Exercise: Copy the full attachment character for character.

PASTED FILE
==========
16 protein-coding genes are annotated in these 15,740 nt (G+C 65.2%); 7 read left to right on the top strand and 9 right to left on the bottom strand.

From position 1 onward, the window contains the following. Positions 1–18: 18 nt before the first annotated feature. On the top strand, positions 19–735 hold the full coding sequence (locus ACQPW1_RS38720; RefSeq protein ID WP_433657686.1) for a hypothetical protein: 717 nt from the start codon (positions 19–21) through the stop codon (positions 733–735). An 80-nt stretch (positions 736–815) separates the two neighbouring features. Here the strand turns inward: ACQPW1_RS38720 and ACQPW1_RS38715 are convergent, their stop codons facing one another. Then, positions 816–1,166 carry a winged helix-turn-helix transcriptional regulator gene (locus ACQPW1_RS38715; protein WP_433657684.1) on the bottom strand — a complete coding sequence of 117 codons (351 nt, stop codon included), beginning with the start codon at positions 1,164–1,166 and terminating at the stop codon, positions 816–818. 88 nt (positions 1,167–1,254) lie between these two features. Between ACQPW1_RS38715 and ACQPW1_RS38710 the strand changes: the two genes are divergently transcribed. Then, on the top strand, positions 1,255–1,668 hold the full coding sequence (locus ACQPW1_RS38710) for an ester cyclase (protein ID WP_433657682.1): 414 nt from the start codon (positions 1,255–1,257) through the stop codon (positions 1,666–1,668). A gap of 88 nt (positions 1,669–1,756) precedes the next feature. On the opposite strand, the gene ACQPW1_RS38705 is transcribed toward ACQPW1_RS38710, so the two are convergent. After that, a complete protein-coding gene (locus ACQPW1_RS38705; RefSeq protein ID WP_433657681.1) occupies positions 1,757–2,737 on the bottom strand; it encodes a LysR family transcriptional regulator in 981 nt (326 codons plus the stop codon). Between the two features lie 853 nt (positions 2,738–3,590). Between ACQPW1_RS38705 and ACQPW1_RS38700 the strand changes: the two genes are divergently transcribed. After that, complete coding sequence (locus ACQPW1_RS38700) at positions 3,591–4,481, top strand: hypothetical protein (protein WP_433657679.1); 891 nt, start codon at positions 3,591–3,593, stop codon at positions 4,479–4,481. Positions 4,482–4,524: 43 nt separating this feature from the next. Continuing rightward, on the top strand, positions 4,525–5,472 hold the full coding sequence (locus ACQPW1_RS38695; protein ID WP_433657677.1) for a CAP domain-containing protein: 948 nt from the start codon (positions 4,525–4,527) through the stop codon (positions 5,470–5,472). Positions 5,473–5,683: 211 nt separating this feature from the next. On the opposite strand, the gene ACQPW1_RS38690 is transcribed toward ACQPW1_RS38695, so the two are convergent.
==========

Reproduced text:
16 protein-coding genes are annotated in these 15,740 nt (G+C 65.2%); 7 read left to right on the top strand and 9 right to left on the bottom strand.

From position 1 onward, the window contains the following. Positions 1–18: 18 nt before the first annotated feature. On the top strand, positions 19–735 hold the full coding sequence (locus ACQPW1_RS38720; RefSeq protein ID WP_433657686.1) for a hypothetical protein: 717 nt from the start codon (positions 19–21) through the stop codon (positions 733–735). An 80-nt stretch (positions 736–815) separates the two neighbouring features. Here the strand turns inward: ACQPW1_RS38720 and ACQPW1_RS38715 are convergent, their stop codons facing one another. Then, positions 816–1,166 carry a winged helix-turn-helix transcriptional regulator gene (locus ACQPW1_RS38715; protein WP_433657684.1) on the bottom strand — a complete coding sequence of 117 codons (351 nt, stop codon included), beginning with the start codon at positions 1,164–1,166 and terminating at the stop codon, positions 816–818. 88 nt (positions 1,167–1,254) lie between these two features. Between ACQPW1_RS38715 and ACQPW1_RS38710 the strand changes: the two genes are divergently transcribed. Then, on the top strand, positions 1,255–1,668 hold the full coding sequence (locus ACQPW1_RS38710) for an ester cyclase (protein ID WP_433657682.1): 414 nt from the start codon (positions 1,255–1,257) through the stop codon (positions 1,666–1,668). A gap of 88 nt (positions 1,669–1,756) precedes the next feature. On the opposite strand, the gene ACQPW1_RS38705 is transcribed toward ACQPW1_RS38710, so the two are convergent. After that, a complete protein-coding gene (locus ACQPW1_RS38705; RefSeq protein ID WP_433657681.1) occupies positions 1,757–2,737 on the bottom strand; it encodes a LysR family transcriptional regulator in 981 nt (326 codons plus the stop codon). Between the two features lie 853 nt (positions 2,738–3,590). Between ACQPW1_RS38705 and ACQPW1_RS38700 the strand changes: the two genes are divergently transcribed. After that, complete coding sequence (locus ACQPW1_RS38700) at positions 3,591–4,481, top strand: hypothetical protein (protein WP_433657679.1); 891 nt, start codon at positions 3,591–3,593, stop codon at positions 4,479–4,481. Positions 4,482–4,524: 43 nt separating this feature from the next. Continuing rightward, on the top strand, positions 4,525–5,472 hold the full coding sequence (locus ACQPW1_RS38695; protein ID WP_433657677.1) for a CAP domain-containing protein: 948 nt from the start codon (positions 4,525–4,527) through the stop codon (positions 5,470–5,472). Positions 5,473–5,683: 211 nt separating this feature from the next. On the opposite strand, the gene ACQPW1_RS38690 is transcribed toward ACQPW1_RS38695, so the two are convergent.